As you probably already know if you have read my blog for any length of time, I’m a teacher in a local authority school nursery and I love it! As far as jobs go, mine is pretty close to perfect. I have nearly 100 unique and and fantastic children, aged 3, 4 and 5, to work with along with my 6 amazing colleagues. But even the most perfect jobs can present a challenge or two.
It would not be professional for me to go into any details about the children that I work with so all I will say is that, like in any nursery, every child is a unique individual with his or her own needs and as a teacher it is my job to try and support every child in their development, whatever stage they are at. It is with this in mind that I have come to the conclusion that I need to provide a number of activities which are specifically sensory in nature. I am talking about play contexts which go beyond the sort we would normally have on offer in the nursery like in the sand and water trays or in the dough area. The sort of sensory play opportunities that much younger children often engage in and that would benefit some of the children who are not successfully accessing the play resources currently available.
I like to start a new challenge with a bit of research and so I embarked on an internet search to find some guidance on good sensory play. Whilst doing this I came across and absolutely amazing and invaluable resource – The Imagination Tree. If you have not already found and fallen in love with this inspiring and practical blog then I urge you to do so. Anna, who writes the blog, is a primary school teacher like me and shares her brilliant ideas so that early years educators can be motivated and encouraged to be as creative as they can in educating the very young. Here is the link to the blog:
It was here that I found a fantasic section on sensory play and found myself passing literally hours reading all the brilliant ideas that this lady has had. She inspired me to think specifically about the children I work with and to use the ‘sensory box’ ideas to create something which would meet the needs of the individuals in my class. And here is where I share my own work with you. My first attempt at a sensory play box!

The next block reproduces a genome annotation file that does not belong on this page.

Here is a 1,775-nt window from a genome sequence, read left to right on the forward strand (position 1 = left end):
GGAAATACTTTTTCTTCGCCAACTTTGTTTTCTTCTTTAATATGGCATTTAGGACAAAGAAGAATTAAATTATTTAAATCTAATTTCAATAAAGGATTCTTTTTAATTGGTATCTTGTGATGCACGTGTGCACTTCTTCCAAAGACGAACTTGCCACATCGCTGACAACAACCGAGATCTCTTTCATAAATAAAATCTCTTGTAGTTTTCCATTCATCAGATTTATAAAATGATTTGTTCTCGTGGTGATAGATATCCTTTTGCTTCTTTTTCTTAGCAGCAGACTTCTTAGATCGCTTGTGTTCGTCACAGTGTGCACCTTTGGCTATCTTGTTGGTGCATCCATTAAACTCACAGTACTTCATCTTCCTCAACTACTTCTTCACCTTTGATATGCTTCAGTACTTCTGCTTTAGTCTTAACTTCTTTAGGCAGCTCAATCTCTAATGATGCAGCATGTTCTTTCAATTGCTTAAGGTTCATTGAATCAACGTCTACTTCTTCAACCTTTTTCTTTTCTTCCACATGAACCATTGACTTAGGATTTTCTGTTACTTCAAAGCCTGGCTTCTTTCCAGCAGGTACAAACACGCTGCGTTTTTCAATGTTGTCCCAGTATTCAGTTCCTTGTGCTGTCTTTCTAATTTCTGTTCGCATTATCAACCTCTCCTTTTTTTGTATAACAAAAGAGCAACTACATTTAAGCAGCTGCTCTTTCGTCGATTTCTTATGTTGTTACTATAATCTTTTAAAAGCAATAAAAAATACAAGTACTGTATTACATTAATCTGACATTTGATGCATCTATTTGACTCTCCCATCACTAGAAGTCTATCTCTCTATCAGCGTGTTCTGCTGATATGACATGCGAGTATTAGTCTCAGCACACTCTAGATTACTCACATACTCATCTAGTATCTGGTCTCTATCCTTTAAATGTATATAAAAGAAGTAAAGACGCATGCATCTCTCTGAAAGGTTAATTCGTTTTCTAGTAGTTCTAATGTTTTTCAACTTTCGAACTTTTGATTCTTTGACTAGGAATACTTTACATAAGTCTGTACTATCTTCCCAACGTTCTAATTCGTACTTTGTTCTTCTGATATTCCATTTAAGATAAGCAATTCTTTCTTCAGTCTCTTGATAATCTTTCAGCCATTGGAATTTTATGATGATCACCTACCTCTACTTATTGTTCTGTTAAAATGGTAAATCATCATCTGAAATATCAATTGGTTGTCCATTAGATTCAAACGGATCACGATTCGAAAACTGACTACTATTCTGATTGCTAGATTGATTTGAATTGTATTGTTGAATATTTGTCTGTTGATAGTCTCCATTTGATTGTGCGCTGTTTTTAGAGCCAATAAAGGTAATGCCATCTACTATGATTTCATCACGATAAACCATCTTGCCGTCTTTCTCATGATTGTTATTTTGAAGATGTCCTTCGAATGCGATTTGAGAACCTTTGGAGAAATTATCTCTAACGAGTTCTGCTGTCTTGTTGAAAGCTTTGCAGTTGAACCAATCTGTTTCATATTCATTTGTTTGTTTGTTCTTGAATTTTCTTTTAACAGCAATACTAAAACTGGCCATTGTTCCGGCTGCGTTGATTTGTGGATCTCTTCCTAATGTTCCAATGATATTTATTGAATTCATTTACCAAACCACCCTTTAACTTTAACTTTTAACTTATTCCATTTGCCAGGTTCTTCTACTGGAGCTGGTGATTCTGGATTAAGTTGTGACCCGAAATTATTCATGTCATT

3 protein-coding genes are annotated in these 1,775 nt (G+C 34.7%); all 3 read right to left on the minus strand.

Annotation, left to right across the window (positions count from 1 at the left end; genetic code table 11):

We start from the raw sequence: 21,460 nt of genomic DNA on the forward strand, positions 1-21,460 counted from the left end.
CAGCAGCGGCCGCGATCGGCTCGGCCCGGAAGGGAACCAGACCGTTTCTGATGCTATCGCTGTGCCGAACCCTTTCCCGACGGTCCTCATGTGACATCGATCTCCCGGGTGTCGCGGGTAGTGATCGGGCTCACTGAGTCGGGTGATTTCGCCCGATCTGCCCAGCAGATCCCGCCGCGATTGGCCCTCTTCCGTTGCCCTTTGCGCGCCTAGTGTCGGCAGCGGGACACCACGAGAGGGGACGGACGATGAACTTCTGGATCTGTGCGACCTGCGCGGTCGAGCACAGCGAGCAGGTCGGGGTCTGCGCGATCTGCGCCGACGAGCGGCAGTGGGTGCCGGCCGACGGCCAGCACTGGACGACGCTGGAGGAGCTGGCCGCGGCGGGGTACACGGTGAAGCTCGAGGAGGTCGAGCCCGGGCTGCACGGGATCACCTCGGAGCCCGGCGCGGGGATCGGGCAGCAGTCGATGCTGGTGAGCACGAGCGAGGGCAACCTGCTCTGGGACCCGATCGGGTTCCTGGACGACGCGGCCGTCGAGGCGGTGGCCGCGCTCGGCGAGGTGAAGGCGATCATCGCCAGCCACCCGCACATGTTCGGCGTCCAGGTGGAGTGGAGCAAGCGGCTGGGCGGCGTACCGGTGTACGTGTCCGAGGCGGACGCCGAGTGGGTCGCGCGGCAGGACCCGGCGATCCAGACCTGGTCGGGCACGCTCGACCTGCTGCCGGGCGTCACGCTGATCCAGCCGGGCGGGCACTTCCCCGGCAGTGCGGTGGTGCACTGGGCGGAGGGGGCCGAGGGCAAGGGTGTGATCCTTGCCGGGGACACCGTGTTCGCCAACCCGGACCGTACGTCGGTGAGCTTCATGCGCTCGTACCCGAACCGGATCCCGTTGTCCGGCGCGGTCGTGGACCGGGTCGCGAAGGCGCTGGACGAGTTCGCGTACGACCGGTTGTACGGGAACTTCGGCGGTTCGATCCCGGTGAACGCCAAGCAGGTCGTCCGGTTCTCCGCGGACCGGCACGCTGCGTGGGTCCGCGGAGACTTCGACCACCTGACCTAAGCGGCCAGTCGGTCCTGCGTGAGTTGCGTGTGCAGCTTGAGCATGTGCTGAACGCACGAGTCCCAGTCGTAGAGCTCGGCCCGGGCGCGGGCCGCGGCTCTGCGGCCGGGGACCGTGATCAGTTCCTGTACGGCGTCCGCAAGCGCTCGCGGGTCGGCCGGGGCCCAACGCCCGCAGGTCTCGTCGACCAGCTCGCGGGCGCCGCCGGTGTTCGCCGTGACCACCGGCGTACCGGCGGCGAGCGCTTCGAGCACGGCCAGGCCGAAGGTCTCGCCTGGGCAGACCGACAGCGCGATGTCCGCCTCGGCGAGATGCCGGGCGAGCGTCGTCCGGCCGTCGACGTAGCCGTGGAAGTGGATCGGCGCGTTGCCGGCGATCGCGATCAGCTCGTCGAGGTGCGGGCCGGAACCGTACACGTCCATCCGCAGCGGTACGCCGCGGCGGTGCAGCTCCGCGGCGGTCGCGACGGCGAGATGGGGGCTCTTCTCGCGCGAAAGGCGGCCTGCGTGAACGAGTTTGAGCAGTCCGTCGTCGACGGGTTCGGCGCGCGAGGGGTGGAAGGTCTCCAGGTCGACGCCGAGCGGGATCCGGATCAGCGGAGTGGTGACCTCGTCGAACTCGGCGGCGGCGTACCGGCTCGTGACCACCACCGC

The child I specifically had in mind had shown a fascination with hiding things, putting objects inside things and then ‘discovering’ them again. Given that it is Easter time, I came across these hollow eggs in Poundland and decided that they would be brilliant for the purpose of hiding little trinkets. The green shredded plastic came from poundland too and was perfect for hiding all the eggs inside. For all the little ‘treasures’ hidden inside I just raided the nursery resources and used all sorts of interesting things like shells, gems, buttons and counting peopel. Basically anything that would fit inside!
I shared this box with the child I planned it for and he loved it! It has worked really well and has stopped him from hiding the other nursery resources in places we couldn’t find them! He knows now that he will have special time with me near the end of the session to play with the box and explore everything inside. We are able to leave it the way he wants without having to move the objects back to where they came from whereas before this he would hide things that the other children wanted to play with and would then get very upset when they were moved. I am so delighted with this box that I indend to make more as and when they are needed by the children.
Do you have any good resources you use for sensory play? Have you found anything that has worked so well that you just want to shout all about it? Leave me a comment and let me know!